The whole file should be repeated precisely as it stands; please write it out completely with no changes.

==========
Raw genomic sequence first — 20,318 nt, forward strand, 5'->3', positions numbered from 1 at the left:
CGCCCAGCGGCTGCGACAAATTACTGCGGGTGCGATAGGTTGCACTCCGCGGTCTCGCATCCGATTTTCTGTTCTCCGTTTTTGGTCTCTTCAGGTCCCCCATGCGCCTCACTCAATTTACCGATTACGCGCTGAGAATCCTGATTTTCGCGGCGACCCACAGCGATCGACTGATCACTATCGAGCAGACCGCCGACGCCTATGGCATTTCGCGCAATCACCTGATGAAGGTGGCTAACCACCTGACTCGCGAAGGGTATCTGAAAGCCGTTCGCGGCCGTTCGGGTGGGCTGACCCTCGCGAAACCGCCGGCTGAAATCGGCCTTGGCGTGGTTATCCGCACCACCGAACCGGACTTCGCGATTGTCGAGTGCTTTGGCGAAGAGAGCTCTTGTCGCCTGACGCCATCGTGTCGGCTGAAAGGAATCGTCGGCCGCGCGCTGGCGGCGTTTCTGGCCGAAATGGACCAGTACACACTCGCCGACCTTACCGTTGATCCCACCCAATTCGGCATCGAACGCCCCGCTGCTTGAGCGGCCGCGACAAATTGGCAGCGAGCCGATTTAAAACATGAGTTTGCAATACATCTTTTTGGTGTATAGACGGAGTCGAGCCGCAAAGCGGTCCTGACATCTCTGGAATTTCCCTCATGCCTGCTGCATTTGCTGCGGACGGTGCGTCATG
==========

Raw genomic sequence first — 20,318 nt, forward strand, 5'->3', positions numbered from 1 at the left:
CGCCCAGCGGCTGCGACAAATTACTGCGGGTGCGATAGGTTGCACTCCGCGGTCTCGCATCCGATTTTCTGTTCTCCGTTTTTGGTCTCTTCAGGTCCCCCATGCGCCTCACTCAATTTACCGATTACGCGCTGAGAATCCTGATTTTCGCGGCGACCCACAGCGATCGACTGATCACTATCGAGCAGACCGCCGACGCCTATGGCATTTCGCGCAATCACCTGATGAAGGTGGCTAACCACCTGACTCGCGAAGGGTATCTGAAAGCCGTTCGCGGCCGTTCGGGTGGGCTGACCCTCGCGAAACCGCCGGCTGAAATCGGCCTTGGCGTGGTTATCCGCACCACCGAACCGGACTTCGCGATTGTCGAGTGCTTTGGCGAAGAGAGCTCTTGTCGCCTGACGCCATCGTGTCGGCTGAAAGGAATCGTCGGCCGCGCGCTGGCGGCGTTTCTGGCCGAAATGGACCAGTACACACTCGCCGACCTTACCGTTGATCCCACCCAATTCGGCATCGAACGCCCCGCTGCTTGAGCGGCCGCGACAAATTGGCAGCGAGCCGATTTAAAACATGAGTTTGCAATACATCTTTTTGGTGTATAGACGGAGTCGAGCCGCAAAGCGGTCCTGACATCTCTGGAATTTCCCTCATGCCTGCTGCATTTGCTGCGGACGGTGCGTCATG